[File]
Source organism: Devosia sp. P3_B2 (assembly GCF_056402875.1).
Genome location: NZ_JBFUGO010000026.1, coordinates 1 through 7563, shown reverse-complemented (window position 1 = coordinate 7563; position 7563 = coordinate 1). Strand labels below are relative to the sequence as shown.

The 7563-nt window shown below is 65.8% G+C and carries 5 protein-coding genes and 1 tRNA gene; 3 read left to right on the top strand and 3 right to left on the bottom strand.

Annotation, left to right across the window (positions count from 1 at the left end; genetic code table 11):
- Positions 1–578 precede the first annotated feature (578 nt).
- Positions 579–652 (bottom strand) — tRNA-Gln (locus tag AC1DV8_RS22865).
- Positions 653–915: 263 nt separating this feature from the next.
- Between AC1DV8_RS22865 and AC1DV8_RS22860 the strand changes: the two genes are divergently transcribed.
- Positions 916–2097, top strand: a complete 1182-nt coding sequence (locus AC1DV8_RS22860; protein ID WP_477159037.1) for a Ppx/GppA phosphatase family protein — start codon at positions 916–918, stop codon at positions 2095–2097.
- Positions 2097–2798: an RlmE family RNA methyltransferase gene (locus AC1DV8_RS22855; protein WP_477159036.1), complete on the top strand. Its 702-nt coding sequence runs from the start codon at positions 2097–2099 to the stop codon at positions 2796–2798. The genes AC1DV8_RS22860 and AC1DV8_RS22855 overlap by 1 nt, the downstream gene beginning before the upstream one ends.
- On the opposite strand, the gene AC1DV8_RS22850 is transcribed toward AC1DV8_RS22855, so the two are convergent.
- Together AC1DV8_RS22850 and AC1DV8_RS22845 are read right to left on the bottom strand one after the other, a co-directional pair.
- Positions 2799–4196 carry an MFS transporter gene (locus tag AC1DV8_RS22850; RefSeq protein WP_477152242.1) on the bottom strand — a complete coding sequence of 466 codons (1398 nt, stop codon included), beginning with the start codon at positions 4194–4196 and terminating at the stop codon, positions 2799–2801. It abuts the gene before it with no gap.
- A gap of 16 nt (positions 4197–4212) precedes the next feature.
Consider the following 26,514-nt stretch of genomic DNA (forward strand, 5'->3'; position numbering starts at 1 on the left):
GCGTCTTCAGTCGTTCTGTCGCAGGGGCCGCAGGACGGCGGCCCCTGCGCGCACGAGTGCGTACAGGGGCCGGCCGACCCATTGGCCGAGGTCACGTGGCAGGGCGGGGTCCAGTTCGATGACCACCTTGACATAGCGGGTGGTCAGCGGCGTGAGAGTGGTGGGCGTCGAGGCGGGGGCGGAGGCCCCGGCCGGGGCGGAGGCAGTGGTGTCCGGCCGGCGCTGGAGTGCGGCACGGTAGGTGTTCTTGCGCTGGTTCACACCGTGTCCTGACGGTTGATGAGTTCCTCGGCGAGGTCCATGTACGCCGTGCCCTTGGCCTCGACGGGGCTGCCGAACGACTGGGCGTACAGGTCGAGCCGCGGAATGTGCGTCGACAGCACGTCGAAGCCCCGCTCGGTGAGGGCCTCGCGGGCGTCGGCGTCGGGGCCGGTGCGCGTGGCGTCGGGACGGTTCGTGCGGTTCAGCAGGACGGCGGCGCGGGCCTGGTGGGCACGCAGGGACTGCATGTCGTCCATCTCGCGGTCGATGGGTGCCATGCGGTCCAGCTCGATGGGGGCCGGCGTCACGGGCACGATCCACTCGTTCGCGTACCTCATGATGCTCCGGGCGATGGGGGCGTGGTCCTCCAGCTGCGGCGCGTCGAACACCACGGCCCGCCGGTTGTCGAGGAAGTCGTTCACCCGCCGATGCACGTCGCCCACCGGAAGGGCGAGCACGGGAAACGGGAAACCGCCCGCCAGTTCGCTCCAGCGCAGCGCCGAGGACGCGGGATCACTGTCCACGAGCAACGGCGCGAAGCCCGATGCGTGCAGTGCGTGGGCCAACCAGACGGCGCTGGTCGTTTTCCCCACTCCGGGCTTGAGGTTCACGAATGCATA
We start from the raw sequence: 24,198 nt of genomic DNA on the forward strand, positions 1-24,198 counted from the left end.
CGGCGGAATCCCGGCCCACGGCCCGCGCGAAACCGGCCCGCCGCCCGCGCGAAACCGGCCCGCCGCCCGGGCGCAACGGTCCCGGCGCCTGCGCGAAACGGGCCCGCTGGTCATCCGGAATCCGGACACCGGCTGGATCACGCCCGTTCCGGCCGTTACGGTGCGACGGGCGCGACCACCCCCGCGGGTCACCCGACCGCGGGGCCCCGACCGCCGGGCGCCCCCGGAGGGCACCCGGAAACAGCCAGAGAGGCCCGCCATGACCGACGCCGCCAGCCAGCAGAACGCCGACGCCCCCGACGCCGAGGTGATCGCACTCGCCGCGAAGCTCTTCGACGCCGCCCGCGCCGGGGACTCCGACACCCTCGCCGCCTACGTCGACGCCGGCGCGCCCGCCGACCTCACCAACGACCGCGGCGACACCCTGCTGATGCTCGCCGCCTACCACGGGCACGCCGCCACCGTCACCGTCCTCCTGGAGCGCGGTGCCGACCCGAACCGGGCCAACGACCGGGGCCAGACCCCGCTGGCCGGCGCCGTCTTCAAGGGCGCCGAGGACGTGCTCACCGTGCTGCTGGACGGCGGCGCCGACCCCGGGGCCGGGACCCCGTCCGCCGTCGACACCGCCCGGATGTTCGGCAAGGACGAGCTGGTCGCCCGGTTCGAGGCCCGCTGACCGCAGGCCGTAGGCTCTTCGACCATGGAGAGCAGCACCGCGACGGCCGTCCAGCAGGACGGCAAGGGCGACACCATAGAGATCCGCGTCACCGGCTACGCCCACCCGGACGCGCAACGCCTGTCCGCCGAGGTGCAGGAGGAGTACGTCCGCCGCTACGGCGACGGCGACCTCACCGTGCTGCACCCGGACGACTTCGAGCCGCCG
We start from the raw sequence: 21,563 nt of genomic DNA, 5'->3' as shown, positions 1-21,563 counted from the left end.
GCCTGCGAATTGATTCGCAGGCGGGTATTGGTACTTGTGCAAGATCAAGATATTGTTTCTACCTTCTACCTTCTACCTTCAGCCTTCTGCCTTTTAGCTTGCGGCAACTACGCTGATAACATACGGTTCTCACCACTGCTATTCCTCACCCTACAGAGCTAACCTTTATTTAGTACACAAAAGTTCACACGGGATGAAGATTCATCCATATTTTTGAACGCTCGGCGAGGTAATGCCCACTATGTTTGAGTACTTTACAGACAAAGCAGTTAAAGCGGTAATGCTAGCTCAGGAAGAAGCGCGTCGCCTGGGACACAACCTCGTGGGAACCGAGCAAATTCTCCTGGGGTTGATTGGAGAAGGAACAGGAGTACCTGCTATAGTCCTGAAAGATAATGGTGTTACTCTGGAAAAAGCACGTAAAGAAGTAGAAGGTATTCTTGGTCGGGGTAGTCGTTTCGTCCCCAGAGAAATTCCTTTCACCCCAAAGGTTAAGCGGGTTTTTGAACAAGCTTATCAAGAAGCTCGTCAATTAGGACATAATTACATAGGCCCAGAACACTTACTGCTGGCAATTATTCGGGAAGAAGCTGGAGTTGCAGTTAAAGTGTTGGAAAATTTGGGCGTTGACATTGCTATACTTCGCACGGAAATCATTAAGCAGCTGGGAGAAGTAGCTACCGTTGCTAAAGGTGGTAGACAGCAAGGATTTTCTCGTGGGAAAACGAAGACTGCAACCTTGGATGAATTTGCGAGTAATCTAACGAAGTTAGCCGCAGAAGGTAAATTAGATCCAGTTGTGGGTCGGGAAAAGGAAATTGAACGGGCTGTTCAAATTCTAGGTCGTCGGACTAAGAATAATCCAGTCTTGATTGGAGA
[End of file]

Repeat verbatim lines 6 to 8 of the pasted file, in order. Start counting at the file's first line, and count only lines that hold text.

- Positions 579–652 (bottom strand) — tRNA-Gln (locus tag AC1DV8_RS22865).
- Positions 653–915: 263 nt separating this feature from the next.
- Between AC1DV8_RS22865 and AC1DV8_RS22860 the strand changes: the two genes are divergently transcribed.